Old 11-28-2012, 05:01 PM   #7
Kremlock
Feedback Score: 0 reviews
Recipes 
 
Join Date: Feb 2012
Location: Ottawa, Ontario
Posts: 40
Liked 1 Times on 1 Posts

Default

I think it's been all summed up. Liquid = more styles but you usually make a starter, Dry less styles but yet still very good, viable and you only "need" to rehydrate.

I put need in quotations because there is a big debate still on the question of rehydrating or not dry yeast. Some say you must, others say you don't.

I always rehydrate but I do so only when I know my wort is at pitching temperature.

__________________
Kremlock is offline
 
Reply With Quote Quick reply to this message
Old 11-28-2012, 05:08 PM   #8
Halbrust
Feedback Score: 0 reviews
Recipes 
 
Join Date: Aug 2012
Location: Upland, CA
Posts: 704
Liked 63 Times on 53 Posts
Likes Given: 97

Default

Quote:
Originally Posted by Kaz View Post
Being only your second batch, you're probably not ready to deal with a starter .
I don't like this! Starters are retarded easy. Starters the way they are done by many HBT members are hard.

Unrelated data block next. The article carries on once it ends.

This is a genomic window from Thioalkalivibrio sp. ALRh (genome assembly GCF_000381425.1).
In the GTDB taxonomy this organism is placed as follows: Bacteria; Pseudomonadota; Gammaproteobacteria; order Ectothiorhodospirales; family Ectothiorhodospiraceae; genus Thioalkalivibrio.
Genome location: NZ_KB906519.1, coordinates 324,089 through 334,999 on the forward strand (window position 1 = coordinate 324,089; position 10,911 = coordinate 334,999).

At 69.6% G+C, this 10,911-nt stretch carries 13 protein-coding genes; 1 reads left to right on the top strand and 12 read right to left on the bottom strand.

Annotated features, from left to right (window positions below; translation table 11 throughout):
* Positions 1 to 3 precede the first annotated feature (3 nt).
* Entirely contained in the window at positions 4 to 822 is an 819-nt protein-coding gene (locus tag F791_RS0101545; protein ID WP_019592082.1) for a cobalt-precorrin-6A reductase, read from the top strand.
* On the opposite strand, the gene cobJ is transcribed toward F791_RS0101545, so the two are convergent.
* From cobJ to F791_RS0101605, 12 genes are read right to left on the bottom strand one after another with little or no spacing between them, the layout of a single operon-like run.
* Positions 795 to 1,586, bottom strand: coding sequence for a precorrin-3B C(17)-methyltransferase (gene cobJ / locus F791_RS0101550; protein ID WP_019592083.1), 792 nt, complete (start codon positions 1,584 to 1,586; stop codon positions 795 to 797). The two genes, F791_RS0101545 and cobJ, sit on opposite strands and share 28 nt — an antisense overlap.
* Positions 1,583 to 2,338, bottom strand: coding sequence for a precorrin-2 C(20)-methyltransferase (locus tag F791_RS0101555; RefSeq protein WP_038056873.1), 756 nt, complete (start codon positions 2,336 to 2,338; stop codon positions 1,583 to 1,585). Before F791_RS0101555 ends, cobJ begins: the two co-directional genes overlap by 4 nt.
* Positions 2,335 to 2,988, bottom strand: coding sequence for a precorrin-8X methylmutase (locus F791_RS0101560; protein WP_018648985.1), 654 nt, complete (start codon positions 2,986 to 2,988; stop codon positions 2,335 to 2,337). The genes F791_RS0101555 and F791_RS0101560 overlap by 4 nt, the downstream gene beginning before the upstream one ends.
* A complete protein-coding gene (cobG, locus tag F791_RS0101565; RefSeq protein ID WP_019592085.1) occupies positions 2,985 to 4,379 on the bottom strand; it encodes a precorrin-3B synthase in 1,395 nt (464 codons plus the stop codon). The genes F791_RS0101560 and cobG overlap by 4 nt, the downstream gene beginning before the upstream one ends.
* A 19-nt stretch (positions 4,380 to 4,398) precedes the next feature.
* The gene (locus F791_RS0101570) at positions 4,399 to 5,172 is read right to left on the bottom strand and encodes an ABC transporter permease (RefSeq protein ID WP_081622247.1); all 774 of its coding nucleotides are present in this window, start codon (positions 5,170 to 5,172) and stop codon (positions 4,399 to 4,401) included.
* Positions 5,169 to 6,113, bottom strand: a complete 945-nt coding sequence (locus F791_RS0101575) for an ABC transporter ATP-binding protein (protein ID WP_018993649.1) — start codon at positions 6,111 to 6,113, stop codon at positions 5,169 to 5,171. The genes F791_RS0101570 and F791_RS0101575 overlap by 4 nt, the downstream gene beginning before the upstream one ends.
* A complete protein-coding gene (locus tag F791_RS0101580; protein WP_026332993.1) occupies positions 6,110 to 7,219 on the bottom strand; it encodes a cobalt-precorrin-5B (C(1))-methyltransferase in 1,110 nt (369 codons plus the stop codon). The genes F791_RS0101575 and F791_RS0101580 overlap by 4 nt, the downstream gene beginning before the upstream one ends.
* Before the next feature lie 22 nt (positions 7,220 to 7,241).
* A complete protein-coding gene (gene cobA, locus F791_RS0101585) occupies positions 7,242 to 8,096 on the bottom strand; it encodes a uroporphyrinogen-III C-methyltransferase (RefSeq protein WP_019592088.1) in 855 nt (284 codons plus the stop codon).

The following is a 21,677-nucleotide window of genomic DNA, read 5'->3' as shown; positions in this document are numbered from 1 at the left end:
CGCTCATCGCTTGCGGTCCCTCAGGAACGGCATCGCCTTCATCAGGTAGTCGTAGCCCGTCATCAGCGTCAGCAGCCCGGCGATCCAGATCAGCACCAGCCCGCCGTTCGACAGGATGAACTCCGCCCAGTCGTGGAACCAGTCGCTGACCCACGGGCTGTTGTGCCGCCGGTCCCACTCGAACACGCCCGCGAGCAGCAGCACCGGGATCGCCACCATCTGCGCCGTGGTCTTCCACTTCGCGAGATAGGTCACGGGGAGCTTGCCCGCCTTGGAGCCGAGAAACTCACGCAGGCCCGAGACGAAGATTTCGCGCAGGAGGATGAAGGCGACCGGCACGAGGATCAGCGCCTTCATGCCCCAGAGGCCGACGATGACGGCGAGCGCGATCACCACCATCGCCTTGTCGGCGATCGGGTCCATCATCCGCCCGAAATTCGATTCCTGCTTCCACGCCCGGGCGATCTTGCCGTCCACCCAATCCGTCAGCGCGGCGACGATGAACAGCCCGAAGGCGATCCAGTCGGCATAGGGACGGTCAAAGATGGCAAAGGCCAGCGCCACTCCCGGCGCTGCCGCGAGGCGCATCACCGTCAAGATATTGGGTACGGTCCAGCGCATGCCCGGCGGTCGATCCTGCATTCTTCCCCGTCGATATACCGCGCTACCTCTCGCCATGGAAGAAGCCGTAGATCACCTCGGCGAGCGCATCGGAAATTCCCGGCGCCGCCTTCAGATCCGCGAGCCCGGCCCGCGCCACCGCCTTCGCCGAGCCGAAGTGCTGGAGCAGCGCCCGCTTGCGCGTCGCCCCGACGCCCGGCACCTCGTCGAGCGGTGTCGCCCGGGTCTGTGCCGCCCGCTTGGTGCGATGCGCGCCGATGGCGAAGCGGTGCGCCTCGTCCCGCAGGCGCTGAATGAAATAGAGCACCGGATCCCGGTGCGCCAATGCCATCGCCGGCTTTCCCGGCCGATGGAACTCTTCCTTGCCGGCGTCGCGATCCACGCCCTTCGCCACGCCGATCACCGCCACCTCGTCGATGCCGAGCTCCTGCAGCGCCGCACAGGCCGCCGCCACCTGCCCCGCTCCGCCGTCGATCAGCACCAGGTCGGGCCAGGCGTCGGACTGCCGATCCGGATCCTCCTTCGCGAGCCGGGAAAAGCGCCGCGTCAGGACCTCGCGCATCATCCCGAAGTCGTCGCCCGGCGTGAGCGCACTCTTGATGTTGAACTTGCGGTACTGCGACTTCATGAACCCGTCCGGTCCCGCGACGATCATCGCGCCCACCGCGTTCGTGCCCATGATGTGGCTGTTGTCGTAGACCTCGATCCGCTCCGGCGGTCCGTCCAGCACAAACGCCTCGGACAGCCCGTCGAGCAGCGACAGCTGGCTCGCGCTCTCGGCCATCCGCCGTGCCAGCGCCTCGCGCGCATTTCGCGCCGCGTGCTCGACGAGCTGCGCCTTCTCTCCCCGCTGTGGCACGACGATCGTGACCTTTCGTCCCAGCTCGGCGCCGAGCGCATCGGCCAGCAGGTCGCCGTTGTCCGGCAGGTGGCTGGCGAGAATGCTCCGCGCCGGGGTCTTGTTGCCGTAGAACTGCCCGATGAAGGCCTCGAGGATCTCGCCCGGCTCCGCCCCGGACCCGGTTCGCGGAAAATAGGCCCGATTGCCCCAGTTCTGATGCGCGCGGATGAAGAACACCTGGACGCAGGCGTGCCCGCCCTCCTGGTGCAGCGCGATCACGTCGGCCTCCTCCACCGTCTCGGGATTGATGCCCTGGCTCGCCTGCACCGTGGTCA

To make a starter you pitch your yeast into a mason jar 3/4 full of unboiled wort. Shake it every 10 minutes or so while you boil and cool. Your yeast has probably doubled in numbers and is ready to attack your wort and make it into beer.

If you do the super compliucated stir plate/flask/voodoo route that some do you'll make a great starter. I'll even agree it's a better starter than without. But you can make a fine starter without any of that equipment.
__________________
Quote:
Originally Posted by Yooper View Post
...it's fine if it's fermenting.
Halbrust is offline
 
Reply With Quote Quick reply to this message
Old 11-28-2012, 05:20 PM   #9
Kaz
Feedback Score: 0 reviews
Recipes 
 
Join Date: May 2010
Location: Amish Country, PA
Posts: 1,054
Liked 21 Times on 20 Posts
Likes Given: 6

Default

Quote:
Originally Posted by Halbrust View Post
I don't like this! Starters are retarded easy. Starters the way they are done by many HBT members are hard.
Starters are easy, but I think for a second batch, one is better off sticking to the simpler dry yeast and focusing on perfecting their process, sanitation, equipment usage etc. I make starters with a stir plate and they are just as easy as making them in a mason jar with the exception that I getter better growth in the same amount of time.